The Coast: Forty percent of Halifax households are supposed to pay rent tomorrow

Posted April 1, 2020

Tomorrow, thousands of people in Halifax who rent the space they live in will have to pay their rent. But many who have lost income or job prospects because of COVID-19 are right stressed about how they’re going to pay—especially those waiting for the $2,000 Canada Emergency Response Benefit to come online and start flowing (mid-April) or those who haven’t been able to get through to file their EI application yet. 
Last week, in an attempt to alleviate some of that stress, Premier Stephen McNeil announced a moratorium on COVID-related evictions. The ban states that for the next three months, no tenant can be evicted because their income has been affected by COVID-19. 
But, he said Monday, “To those of us in this province who can afford to pay your rent, pay your rent please, on time.” 
For tenants who can’t because of COVID-19—including students or those already on EI facing a dismal job market—McNeil encourages them to deal directly with their landlord: “We expect landlords to work with those tenants to see their way through this.” 
For the 53 percent of Canadians who are living paycheque to paycheque, or the 34 percent of Canadians who don’t have an emergency fund, the stress of rent-cheque day is hard enough to swallow in its own right—and a rental housing market with a one-percent vacancy rate had renters feeling the squeeze even before COVID-19 hit. 
The average rent in Halifax is $1,113. The average monthly Halifax Water bill is $69.33. Last year, the average NS Power bill for Nova Scotians who use electricity to heat their home was $550 on April 1st. Power bills are delivered bi-monthly, so that's $275 a month. Add internet (~$60) plus $641.08 on food per household (based on the average monthly food expenditures in Nova Scotia in 2017 in Canada’s Survey of Household Spending) and we’re looking at baseline monthly living expenses of $2,158.41.
Now factor in the coronavirus. If someone lost their job in March due to COVID-19 and was able to get their EI application approved lickety-split, they’d be looking at a maximum of $2,292 a month.  At the other end, if they were working full time making minimum wage before being laid off, they’ll be getting about $1,012 a month.
The CERB, when it’s ready in a couple of weeks, will give Canadians who don’t qualify for EI (or those whose EI will be less than the CERB) $2,000 a month.
Best-case, Haligonians will have just enough at the end of a month for rent and groceries and other necessities.
Worst-case, there won't be enough. 
To help, Nova Scotia Power and Halifax Water are both offering bill deferral—meaning if you can’t pay your bills because of COVID-19-related job loss, you can pay them later. You'll definitely still have to pay them eventually.
“We're kind of counting on people to self-regulate," says District 8 councillor Waye Mason. "Just because you can decide to not pay your Halifax Water or your Nova Scotia Power or your tax bill, doesn't mean that's the wisest thing.”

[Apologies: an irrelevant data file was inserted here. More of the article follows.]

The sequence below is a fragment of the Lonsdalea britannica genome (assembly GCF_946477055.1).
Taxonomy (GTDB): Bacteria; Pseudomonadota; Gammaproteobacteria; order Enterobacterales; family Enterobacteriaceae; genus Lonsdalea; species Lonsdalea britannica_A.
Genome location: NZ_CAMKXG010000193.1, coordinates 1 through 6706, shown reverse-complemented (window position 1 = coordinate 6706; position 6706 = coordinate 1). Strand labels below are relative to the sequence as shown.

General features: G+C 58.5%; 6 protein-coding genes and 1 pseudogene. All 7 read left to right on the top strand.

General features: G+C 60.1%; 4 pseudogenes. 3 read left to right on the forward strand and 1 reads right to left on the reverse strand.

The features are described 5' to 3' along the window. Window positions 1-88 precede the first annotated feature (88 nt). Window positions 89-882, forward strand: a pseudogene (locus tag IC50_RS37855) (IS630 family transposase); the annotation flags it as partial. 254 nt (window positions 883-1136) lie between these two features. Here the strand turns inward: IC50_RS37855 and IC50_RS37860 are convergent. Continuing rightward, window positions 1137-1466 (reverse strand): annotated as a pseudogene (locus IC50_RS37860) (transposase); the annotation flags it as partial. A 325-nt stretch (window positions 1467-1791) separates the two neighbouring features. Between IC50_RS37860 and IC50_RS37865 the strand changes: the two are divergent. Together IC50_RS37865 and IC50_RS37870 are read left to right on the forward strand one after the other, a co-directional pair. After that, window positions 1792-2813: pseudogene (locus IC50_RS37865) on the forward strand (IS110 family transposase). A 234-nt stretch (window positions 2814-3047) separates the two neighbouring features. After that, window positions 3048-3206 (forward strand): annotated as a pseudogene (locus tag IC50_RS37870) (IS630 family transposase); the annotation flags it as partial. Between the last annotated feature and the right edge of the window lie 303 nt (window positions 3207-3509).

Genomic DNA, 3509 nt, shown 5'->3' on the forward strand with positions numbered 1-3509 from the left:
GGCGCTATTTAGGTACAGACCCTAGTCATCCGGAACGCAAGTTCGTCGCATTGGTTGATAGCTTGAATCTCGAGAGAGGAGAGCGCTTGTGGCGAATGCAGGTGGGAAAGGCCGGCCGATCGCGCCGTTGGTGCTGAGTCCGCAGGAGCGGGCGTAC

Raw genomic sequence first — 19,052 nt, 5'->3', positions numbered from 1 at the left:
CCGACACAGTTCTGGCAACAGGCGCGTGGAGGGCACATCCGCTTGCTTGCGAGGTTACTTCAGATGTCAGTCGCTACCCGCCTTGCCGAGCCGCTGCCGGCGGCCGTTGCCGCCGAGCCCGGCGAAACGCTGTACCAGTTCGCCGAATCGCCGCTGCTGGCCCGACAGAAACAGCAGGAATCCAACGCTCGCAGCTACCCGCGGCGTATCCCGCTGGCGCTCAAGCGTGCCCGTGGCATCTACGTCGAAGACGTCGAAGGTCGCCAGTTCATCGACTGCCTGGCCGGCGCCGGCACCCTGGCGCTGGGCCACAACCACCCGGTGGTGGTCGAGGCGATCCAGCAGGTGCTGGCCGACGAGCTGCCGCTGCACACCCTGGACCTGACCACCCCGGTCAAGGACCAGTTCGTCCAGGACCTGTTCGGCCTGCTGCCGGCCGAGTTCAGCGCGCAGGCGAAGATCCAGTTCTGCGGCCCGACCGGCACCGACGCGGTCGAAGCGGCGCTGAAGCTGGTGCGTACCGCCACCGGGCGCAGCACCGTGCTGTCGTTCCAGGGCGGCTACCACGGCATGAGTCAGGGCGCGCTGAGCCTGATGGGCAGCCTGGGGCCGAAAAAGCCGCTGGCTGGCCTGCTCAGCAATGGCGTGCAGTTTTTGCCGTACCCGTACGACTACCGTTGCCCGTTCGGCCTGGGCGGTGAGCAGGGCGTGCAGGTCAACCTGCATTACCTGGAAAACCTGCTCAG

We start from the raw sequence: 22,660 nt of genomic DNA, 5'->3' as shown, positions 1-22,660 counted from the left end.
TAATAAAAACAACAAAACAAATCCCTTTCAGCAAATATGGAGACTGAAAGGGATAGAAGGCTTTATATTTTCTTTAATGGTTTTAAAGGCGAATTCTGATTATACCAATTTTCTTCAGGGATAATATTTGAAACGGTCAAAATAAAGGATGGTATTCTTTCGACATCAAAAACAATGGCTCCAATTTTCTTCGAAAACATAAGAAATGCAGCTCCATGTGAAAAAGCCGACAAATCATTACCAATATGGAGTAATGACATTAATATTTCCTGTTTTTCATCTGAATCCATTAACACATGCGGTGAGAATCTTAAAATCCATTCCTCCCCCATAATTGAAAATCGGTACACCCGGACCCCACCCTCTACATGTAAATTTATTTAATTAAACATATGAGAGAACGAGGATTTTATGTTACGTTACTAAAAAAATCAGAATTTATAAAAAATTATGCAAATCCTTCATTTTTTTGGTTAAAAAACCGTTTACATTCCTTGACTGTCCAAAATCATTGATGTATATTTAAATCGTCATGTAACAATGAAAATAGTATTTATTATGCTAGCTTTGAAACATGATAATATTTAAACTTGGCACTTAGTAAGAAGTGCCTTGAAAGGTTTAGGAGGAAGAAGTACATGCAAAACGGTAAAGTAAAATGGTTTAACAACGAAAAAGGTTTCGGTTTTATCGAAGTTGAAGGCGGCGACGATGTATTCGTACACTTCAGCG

To date, 840,000 Canadians have signed a petition calling for governments to pause rent payments, voicing their support for a campaign to bring awareness to the tough reality renters and people with no or low access to decent housing face in a landlord’s rental market. (In The Coast’s housing survey last summer, 41 percent of respondents said they were paying more than they’d budgeted for their apartment.) 
The campaign was created by ACORN—the Association of Community Organizations for Reform Now—an independent national organization of low- and moderate-income families. The Halifax organizer for ACORN NS, Sydnee Blum, says the province’s eviction ban and the federal government’s CERB benefit are a “bandaid solution” for the larger question many renters face: "Do I put the majority of this money towards keeping a roof over my head, or do I buy the things that I need, like my daily necessities?” 
The threat of not getting rent money has many small-scale landlords worried. The loss of jobs and job security has many of the 40 percent of HRM households that rent worried. Add the cloud of student loans and credit card debt (73.2 percent of Canadians had some type of outstanding debt or used a payday loan in 2019) and things aren’t looking good.
Councilor Mason says, “Somehow all of the support from all three orders of government and all the utility companies and all of civil society has to add up to: everybody stays in their homes, doesn't have to worry about having a roof over their head, or being able to feed themselves and their family.”
Things your landlord can do in Nova Scotia
(a non-exhaustive list)
• Put your rent up whatever amount they like—as long as they give you notice, in writing, four months before the date of lease renewal (for year-to-year and month-to-month leases). 
Things your landlord can’t do in Nova Scotia
(also non-exhaustive)
• Kick you out if you can’t pay rent due to COVID-19.
• Ask you for private health information, AKA force you to prove that you’re sick.
• Deny your request to go month-to-month on a lease after 12 months have passed—as long as you make that request in writing at least three months in advance of the lease renewal. (If you signed a lease for September 1, 2019, and want to go month-to-month starting September 1, 2020, you have to tell your landlord by June 1, 2020.) 
Article by Caora McKenna for The Coast


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